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California and Chile earthquakes giving you jitters? Relax, say geologists.

The public needn’t worry the huge Chile earthquake is related to recent California temblors, geologists say. But that doesn’t mean people shouldn’t take steps to improve their safety.

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White barricade tape that reads in Spanish; 'Danger,' blocks off damage caused overnight in the port of Iquique, Chile, April 2.

Cristian Vivero/AP

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Details from the devastating magnitude-8.2 earthquake in Chile  are arriving on the heels of two, recent Los Angeles-area temblors and one March 10 off the northern California coast. The cluster has some casual quake-watchers a bit more jittery than usual.

As the news fills the airwaves and Internet, the public is naturally asking if the quakes are related and whether they are signs of some bigger global disasters looming, say geologists who are fielding such inquiries from the press and the public alike.

Getting a clearer picture of the science behind earthquakes can be hard in a 24/7 news cycle focused on human drama, they say. But understanding the science behind the global seismic activity is an important first step in calming fears and getting residents to take steps to prevent loss.

“I just got off the phone with the local radio station and these are the questions they all want to know,” says Frank Galgano, chair of the geography and environment department at Villanova University in Philadelphia.

The bottom line? While the recent earthquake activity in northern and nouthern California is related somewhat, the quake in Chile occurring at roughly the same time is a geological coincidence.

“Those are completely separate plates with separate tectonic activity down there in Chile,” says Professor Galgano. “The Pacific plate and the North American plate driving the California faults in Hayward and San Andreas will create aftershocks all along the West Coast of the US, but not several thousand miles away in Chile.

“It is the 24-hour news cycle that makes these larger events happening together seem more threatening,” he says.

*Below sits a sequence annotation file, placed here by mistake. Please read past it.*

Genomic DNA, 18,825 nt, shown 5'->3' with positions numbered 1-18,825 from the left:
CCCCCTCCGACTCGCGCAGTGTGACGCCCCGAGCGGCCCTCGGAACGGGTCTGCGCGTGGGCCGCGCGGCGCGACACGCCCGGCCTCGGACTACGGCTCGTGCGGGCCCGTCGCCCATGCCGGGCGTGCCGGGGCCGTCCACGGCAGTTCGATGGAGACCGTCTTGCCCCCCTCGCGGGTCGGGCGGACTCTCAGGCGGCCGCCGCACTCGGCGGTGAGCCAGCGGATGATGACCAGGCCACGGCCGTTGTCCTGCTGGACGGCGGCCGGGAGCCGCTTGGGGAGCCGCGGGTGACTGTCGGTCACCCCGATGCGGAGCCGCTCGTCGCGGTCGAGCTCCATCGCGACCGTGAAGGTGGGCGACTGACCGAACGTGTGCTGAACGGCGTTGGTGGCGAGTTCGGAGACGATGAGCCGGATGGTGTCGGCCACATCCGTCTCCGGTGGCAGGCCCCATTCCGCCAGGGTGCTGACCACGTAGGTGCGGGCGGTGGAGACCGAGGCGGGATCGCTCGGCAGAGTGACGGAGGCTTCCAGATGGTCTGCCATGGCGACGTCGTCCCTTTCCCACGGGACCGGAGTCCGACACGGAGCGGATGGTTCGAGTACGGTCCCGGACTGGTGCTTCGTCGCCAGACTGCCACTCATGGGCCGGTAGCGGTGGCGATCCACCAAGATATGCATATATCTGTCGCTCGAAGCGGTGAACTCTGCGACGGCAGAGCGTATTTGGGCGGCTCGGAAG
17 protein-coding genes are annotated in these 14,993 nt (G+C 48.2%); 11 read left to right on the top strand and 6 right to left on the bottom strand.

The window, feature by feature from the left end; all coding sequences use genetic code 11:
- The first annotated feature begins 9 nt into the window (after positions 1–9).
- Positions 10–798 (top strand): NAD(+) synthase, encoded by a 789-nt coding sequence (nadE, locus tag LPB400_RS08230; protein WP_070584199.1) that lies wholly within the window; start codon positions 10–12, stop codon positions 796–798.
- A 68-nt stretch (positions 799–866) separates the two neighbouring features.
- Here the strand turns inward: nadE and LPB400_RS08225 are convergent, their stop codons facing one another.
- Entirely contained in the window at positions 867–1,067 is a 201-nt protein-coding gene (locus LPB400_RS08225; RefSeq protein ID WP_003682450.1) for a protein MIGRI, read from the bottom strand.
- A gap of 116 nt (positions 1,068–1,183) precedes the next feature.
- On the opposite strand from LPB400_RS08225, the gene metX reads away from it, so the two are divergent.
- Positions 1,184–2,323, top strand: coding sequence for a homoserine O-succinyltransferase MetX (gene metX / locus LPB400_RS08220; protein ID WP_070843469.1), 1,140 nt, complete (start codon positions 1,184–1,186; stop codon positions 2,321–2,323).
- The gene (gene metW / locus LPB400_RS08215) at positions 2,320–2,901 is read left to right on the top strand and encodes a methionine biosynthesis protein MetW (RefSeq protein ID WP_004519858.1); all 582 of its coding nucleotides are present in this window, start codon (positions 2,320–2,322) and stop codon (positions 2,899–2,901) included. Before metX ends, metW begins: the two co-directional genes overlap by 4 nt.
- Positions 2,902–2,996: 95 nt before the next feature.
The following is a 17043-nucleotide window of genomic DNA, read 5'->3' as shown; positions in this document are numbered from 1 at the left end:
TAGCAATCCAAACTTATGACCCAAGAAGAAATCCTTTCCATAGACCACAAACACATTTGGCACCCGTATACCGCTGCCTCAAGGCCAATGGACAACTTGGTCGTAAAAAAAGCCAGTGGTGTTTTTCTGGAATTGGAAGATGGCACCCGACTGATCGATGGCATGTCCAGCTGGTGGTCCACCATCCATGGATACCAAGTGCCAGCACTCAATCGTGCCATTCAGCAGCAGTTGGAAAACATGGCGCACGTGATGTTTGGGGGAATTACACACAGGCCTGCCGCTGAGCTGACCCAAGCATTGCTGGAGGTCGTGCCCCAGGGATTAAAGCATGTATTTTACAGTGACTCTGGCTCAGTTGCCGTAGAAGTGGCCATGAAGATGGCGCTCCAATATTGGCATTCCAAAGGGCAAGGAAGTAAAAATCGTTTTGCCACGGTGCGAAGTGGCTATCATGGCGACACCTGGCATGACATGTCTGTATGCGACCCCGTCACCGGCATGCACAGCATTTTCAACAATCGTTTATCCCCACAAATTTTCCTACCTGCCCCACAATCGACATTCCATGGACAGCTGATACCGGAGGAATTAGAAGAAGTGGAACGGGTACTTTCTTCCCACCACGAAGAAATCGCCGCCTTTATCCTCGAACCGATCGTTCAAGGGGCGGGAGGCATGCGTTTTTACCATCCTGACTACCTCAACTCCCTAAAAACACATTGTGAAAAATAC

That same media attention, however, can help spread awareness of the growing science of loss and damage prevention, says geologist Chris Wills at the California Geological Survey (CGS) in Sacramento.

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“I actually think it’s more important for people to understand the various ways that quakes can hurt you than for them to grasp the somewhat abstract science behind what causes the quakes,” he says. His agency, for instance, is responsible for communicating about safety products that can be used by geologists and nonprofessionals alike.

In support of National Tsunami Preparedness Week, March 23-29, for instance, the CGS provided preparedness kits and tsunami maps for local schools and science programs.

“Earthquakes are singular events because there is virtually no warning,” he says, so it makes a difference knowing what to do for instance, when one strikes. “Knowing where you should go … in your community can make the difference between being safe and suffering serious loss,” he adds.

Beyond that, says Mr. Wills, a lot of work has gone into understanding what makes buildings more or less vulnerable in earthquakes. “I would feel a lot better if people knew more about how to make themselves safe in a quake than if they understood what was causing that quake,” he adds.

Nonetheless, points out Villanova’s Galgano, it helps to understand that earthquakes are not rare events. Seismic activities are occurring continually around the globe, he points out.

In the week between March 14 and March 20, for instance, according to the US Geological Survey, there were 1,543 recorded tremors, including those of all magnitudes in the United States and its territories and elsewhere.

Most are small enough not to attract attention, he adds. “But earthquakes are a normal part of this planet’s activity,” he says, and understanding that scientific fact is as important as following the news coverage of any particular event.


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